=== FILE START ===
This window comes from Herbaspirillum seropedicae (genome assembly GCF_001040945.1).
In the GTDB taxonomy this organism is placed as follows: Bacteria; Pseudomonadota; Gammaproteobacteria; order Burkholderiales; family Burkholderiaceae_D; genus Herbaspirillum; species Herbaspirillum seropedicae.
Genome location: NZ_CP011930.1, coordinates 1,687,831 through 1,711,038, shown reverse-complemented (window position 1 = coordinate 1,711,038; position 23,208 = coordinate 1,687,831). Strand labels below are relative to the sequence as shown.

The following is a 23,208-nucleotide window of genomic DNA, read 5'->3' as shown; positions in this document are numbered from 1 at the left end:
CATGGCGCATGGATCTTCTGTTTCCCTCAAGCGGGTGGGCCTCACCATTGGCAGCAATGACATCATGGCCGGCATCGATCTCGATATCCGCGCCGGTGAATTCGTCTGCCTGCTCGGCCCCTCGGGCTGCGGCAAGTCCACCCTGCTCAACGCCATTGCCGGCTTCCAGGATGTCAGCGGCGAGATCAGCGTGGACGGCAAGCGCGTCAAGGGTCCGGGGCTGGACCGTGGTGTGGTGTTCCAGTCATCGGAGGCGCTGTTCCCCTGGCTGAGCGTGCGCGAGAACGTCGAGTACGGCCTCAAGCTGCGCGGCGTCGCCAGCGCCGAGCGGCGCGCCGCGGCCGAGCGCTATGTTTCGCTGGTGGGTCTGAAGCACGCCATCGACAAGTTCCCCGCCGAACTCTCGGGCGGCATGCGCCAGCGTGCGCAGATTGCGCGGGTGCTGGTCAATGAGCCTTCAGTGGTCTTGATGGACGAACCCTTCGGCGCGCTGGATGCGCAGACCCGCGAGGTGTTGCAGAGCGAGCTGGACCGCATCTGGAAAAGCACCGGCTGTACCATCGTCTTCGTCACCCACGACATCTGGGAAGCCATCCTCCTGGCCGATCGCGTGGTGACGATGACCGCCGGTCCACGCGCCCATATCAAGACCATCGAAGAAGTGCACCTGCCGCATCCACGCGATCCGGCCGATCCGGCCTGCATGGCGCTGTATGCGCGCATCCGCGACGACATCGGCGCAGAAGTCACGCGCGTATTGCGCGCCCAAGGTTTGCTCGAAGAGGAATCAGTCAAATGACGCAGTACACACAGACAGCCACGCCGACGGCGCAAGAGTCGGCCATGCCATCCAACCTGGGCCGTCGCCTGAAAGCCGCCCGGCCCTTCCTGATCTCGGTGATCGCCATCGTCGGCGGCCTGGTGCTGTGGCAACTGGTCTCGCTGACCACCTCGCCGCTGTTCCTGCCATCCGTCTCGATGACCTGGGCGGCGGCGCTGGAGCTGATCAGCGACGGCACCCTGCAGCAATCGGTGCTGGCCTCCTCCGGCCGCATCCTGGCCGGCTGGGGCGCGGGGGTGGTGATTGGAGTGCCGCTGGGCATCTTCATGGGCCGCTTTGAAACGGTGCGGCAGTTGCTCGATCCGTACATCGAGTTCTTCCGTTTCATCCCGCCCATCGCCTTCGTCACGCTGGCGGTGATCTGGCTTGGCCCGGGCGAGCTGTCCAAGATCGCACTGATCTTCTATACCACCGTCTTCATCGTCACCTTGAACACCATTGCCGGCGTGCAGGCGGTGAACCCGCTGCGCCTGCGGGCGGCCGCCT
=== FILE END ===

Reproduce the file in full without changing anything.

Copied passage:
This window comes from Herbaspirillum seropedicae (genome assembly GCF_001040945.1).
In the GTDB taxonomy this organism is placed as follows: Bacteria; Pseudomonadota; Gammaproteobacteria; order Burkholderiales; family Burkholderiaceae_D; genus Herbaspirillum; species Herbaspirillum seropedicae.
Genome location: NZ_CP011930.1, coordinates 1,687,831 through 1,711,038, shown reverse-complemented (window position 1 = coordinate 1,711,038; position 23,208 = coordinate 1,687,831). Strand labels below are relative to the sequence as shown.

The following is a 23,208-nucleotide window of genomic DNA, read 5'->3' as shown; positions in this document are numbered from 1 at the left end:
CATGGCGCATGGATCTTCTGTTTCCCTCAAGCGGGTGGGCCTCACCATTGGCAGCAATGACATCATGGCCGGCATCGATCTCGATATCCGCGCCGGTGAATTCGTCTGCCTGCTCGGCCCCTCGGGCTGCGGCAAGTCCACCCTGCTCAACGCCATTGCCGGCTTCCAGGATGTCAGCGGCGAGATCAGCGTGGACGGCAAGCGCGTCAAGGGTCCGGGGCTGGACCGTGGTGTGGTGTTCCAGTCATCGGAGGCGCTGTTCCCCTGGCTGAGCGTGCGCGAGAACGTCGAGTACGGCCTCAAGCTGCGCGGCGTCGCCAGCGCCGAGCGGCGCGCCGCGGCCGAGCGCTATGTTTCGCTGGTGGGTCTGAAGCACGCCATCGACAAGTTCCCCGCCGAACTCTCGGGCGGCATGCGCCAGCGTGCGCAGATTGCGCGGGTGCTGGTCAATGAGCCTTCAGTGGTCTTGATGGACGAACCCTTCGGCGCGCTGGATGCGCAGACCCGCGAGGTGTTGCAGAGCGAGCTGGACCGCATCTGGAAAAGCACCGGCTGTACCATCGTCTTCGTCACCCACGACATCTGGGAAGCCATCCTCCTGGCCGATCGCGTGGTGACGATGACCGCCGGTCCACGCGCCCATATCAAGACCATCGAAGAAGTGCACCTGCCGCATCCACGCGATCCGGCCGATCCGGCCTGCATGGCGCTGTATGCGCGCATCCGCGACGACATCGGCGCAGAAGTCACGCGCGTATTGCGCGCCCAAGGTTTGCTCGAAGAGGAATCAGTCAAATGACGCAGTACACACAGACAGCCACGCCGACGGCGCAAGAGTCGGCCATGCCATCCAACCTGGGCCGTCGCCTGAAAGCCGCCCGGCCCTTCCTGATCTCGGTGATCGCCATCGTCGGCGGCCTGGTGCTGTGGCAACTGGTCTCGCTGACCACCTCGCCGCTGTTCCTGCCATCCGTCTCGATGACCTGGGCGGCGGCGCTGGAGCTGATCAGCGACGGCACCCTGCAGCAATCGGTGCTGGCCTCCTCCGGCCGCATCCTGGCCGGCTGGGGCGCGGGGGTGGTGATTGGAGTGCCGCTGGGCATCTTCATGGGCCGCTTTGAAACGGTGCGGCAGTTGCTCGATCCGTACATCGAGTTCTTCCGTTTCATCCCGCCCATCGCCTTCGTCACGCTGGCGGTGATCTGGCTTGGCCCGGGCGAGCTGTCCAAGATCGCACTGATCTTCTATACCACCGTCTTCATCGTCACCTTGAACACCATTGCCGGCGTGCAGGCGGTGAACCCGCTGCGCCTGCGGGCGGCCGCCT